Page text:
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Caravaggio on top

10 March 2010 | Baroque/Neoclassical, Renaissance

From The New York Times: By at least one amusing new metric, Michelangelo’s unofficial 500-year run at the top of the Italian art charts has ended … That’s according to an art historian at the University of Toronto, Philip Sohm. He has studied the number of writings (books, catalogs and scholarly papers) on both of [...]

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‘Art History Today’ Returns

10 February 2010 | Baroque/Neoclassical

After disappearing mysteriously in late 2008, the excellent blogger-art-historian David Packwood appears to have resurfaced a few months ago. In one recent post, he discusses the recent debate over two apparent Anthony Van Dycks: That – and other connoisseurship issues – may be resolved by the large Van Dyck exhibition being planned for the Prado [...]

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Drawn by Rembrandt?

17 January 2010 | Baroque/Neoclassical

Gary Schwartz exposes some of the sausage-making that goes into Rembrandt attribution: In June 2009 a grand conclave of Rembrandt specialists took place at a castle in Sussex … Given the circumstances – notably that none of the more than 50 scholars in the room had at one time or other not been pilloried in [...]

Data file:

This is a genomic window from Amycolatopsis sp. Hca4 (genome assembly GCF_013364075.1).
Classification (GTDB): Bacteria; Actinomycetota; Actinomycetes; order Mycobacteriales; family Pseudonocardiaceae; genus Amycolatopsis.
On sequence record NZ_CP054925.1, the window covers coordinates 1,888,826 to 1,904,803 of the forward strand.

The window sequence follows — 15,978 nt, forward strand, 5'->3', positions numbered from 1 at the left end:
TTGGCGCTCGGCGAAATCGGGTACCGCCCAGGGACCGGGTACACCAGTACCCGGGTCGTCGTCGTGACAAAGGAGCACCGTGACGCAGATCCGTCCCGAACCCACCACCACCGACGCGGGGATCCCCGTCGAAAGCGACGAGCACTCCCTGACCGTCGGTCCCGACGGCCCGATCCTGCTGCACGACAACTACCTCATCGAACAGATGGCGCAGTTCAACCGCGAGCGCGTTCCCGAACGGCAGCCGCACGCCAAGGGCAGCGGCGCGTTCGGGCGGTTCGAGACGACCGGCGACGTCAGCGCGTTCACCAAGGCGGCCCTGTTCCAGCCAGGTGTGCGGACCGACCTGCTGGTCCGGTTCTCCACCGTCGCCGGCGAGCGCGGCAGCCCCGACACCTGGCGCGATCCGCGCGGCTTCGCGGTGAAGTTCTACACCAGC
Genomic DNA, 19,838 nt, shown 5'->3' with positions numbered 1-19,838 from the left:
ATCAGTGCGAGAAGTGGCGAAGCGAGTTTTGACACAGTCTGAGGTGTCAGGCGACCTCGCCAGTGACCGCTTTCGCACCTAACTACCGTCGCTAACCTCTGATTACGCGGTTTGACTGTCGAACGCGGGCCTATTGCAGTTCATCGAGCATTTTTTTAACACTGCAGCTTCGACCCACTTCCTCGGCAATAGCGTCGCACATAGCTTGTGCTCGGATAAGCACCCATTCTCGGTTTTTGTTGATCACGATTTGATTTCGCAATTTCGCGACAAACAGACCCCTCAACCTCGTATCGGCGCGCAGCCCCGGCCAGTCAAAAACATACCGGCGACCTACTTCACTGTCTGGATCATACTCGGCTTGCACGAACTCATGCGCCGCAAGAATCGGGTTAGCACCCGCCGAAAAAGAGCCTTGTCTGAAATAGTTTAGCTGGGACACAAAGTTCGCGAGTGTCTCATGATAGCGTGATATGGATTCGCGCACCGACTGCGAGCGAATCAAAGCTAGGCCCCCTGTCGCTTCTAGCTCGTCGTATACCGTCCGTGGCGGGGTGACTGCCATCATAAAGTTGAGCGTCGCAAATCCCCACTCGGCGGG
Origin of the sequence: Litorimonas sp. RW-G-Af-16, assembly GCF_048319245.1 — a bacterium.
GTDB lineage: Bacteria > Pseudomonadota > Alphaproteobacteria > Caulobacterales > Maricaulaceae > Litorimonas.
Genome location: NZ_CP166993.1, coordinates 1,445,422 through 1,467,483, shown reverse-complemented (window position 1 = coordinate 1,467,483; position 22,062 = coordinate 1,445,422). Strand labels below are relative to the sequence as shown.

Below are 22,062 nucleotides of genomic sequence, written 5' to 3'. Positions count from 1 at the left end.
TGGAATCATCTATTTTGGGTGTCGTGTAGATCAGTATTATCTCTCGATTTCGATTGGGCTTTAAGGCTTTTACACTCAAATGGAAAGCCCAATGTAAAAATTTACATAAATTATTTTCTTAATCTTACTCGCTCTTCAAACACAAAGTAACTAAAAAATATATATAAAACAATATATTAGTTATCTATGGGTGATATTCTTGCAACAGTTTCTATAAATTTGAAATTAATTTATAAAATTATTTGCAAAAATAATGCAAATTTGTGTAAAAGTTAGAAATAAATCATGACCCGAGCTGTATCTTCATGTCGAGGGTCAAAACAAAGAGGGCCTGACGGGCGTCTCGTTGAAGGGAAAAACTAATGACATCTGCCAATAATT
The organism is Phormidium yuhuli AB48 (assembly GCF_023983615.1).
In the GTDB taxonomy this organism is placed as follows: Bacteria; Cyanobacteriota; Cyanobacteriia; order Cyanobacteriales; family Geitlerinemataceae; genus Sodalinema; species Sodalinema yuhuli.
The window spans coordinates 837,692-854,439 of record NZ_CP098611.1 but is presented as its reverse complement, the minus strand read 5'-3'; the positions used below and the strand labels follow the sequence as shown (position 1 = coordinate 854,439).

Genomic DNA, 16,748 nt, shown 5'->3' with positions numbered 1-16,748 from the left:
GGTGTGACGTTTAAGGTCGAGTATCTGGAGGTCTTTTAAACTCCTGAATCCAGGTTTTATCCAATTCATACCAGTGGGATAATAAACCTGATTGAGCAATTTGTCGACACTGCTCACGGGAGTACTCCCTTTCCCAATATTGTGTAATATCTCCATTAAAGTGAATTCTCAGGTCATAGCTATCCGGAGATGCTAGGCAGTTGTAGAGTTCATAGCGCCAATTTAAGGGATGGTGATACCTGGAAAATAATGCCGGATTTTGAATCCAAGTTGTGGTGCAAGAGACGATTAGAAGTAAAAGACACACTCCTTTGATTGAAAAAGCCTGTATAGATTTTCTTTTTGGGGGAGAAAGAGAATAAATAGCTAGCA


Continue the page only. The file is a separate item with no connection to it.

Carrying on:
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‘O Solomon, where art thou?’

11 December 2009 | Baroque/Neoclassical

Gary Schwartz writes of a Jan Steen painting that was cut in pieces long ago but reunited in 1996, and is now in danger of being split up again: Following the U.S. Senate investigations into the Swiss bank holdings of Jewish account holders killed in the Holocaust, attention turned to the art collections of victims [...]

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Canny Caravaggio

16 October 2009 | Baroque/Neoclassical, Books

According to Christiane Tauber, Sybille Ebert-Schifferer‘s new biography of Caravaggio successfully portrays the artist as more strategic and professional, and less scandalous and out-of-control, than previously thought.

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the ‘lived experience’ of art

21 May 2009 | Baroque/Neoclassical

In caa.reviews, David Wilkins considers Altarpieces and Their Viewers in the Churches of Rome from Caravaggio to Guido Reni, by Pamela M. Jones: Who wouldn’t want to be an art historian? We spend our days looking at and thinking about beautiful and interesting things, confronting the past and present through works made by individuals, groups, [...]

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Caravaggio in Holland

23 April 2009 | Baroque/Neoclassical, Museums

For a few years in the 1620s, Utrecht (among other places) saw the flourishing of painting in the manner of Caravaggio. The Utrecht Caravaggisti, including Hendrick Terbruggen, Gerard van Honthorst and Dirck van Baburen, who used the style for scenes of earthy Dutch tavern life, are the subject of a show organized by Jochen Sander [...]